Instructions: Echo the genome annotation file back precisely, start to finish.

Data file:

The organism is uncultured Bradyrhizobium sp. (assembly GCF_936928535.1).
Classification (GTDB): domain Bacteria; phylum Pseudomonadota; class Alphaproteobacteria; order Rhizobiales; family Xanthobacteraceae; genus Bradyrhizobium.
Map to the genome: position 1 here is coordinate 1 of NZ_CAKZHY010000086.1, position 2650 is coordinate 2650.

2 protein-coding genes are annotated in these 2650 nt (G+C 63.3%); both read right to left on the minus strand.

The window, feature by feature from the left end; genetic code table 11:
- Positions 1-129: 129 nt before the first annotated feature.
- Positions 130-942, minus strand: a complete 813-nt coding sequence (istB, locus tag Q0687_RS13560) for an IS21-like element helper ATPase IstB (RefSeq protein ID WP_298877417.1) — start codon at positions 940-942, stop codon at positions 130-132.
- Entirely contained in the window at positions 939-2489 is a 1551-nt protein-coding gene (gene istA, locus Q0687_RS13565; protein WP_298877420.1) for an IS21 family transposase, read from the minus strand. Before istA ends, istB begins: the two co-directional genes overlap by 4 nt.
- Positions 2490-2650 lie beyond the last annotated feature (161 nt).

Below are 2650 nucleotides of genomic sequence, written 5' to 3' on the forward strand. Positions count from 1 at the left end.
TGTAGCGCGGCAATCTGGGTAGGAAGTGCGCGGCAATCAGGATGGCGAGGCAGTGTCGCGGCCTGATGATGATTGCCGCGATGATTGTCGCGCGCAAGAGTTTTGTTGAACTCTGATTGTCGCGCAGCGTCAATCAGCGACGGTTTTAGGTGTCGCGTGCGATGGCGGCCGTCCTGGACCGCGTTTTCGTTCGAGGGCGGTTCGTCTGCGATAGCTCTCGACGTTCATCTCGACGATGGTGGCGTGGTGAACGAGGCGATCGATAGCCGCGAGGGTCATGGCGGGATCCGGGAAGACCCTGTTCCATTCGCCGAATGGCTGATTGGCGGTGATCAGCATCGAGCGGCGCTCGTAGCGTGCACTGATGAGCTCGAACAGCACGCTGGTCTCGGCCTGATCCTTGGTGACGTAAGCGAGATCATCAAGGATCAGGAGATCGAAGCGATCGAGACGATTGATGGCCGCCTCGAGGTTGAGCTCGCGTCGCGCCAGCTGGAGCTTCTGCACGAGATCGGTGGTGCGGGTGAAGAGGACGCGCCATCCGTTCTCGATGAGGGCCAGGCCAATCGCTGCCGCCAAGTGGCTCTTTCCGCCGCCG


The organism is uncultured Bradyrhizobium sp. (assembly GCF_936928535.1).
Classification (GTDB): domain Bacteria; phylum Pseudomonadota; class Alphaproteobacteria; order Rhizobiales; family Xanthobacteraceae; genus Bradyrhizobium.
Map to the genome: position 1 here is coordinate 1 of NZ_CAKZHY010000086.1, position 2650 is coordinate 2650.

2 protein-coding genes are annotated in these 2650 nt (G+C 63.3%); both read right to left on the minus strand.

The window, feature by feature from the left end; genetic code table 11:
- Positions 1-129: 129 nt before the first annotated feature.
- Positions 130-942, minus strand: a complete 813-nt coding sequence (istB, locus tag Q0687_RS13560) for an IS21-like element helper ATPase IstB (RefSeq protein ID WP_298877417.1) — start codon at positions 940-942, stop codon at positions 130-132.
- Entirely contained in the window at positions 939-2489 is a 1551-nt protein-coding gene (gene istA, locus Q0687_RS13565; protein WP_298877420.1) for an IS21 family transposase, read from the minus strand. Before istA ends, istB begins: the two co-directional genes overlap by 4 nt.
- Positions 2490-2650 lie beyond the last annotated feature (161 nt).

Below are 2650 nucleotides of genomic sequence, written 5' to 3' on the forward strand. Positions count from 1 at the left end.
TGTAGCGCGGCAATCTGGGTAGGAAGTGCGCGGCAATCAGGATGGCGAGGCAGTGTCGCGGCCTGATGATGATTGCCGCGATGATTGTCGCGCGCAAGAGTTTTGTTGAACTCTGATTGTCGCGCAGCGTCAATCAGCGACGGTTTTAGGTGTCGCGTGCGATGGCGGCCGTCCTGGACCGCGTTTTCGTTCGAGGGCGGTTCGTCTGCGATAGCTCTCGACGTTCATCTCGACGATGGTGGCGTGGTGAACGAGGCGATCGATAGCCGCGAGGGTCATGGCGGGATCCGGGAAGACCCTGTTCCATTCGCCGAATGGCTGATTGGCGGTGATCAGCATCGAGCGGCGCTCGTAGCGTGCACTGATGAGCTCGAACAGCACGCTGGTCTCGGCCTGATCCTTGGTGACGTAAGCGAGATCATCAAGGATCAGGAGATCGAAGCGATCGAGACGATTGATGGCCGCCTCGAGGTTGAGCTCGCGTCGCGCCAGCTGGAGCTTCTGCACGAGATCGGTGGTGCGGGTGAAGAGGACGCGCCATCCGTTCTCGATGAGGGCCAGGCCAATCGCTGCCGCCAAGTGGCTCTTTCCGCCGCCG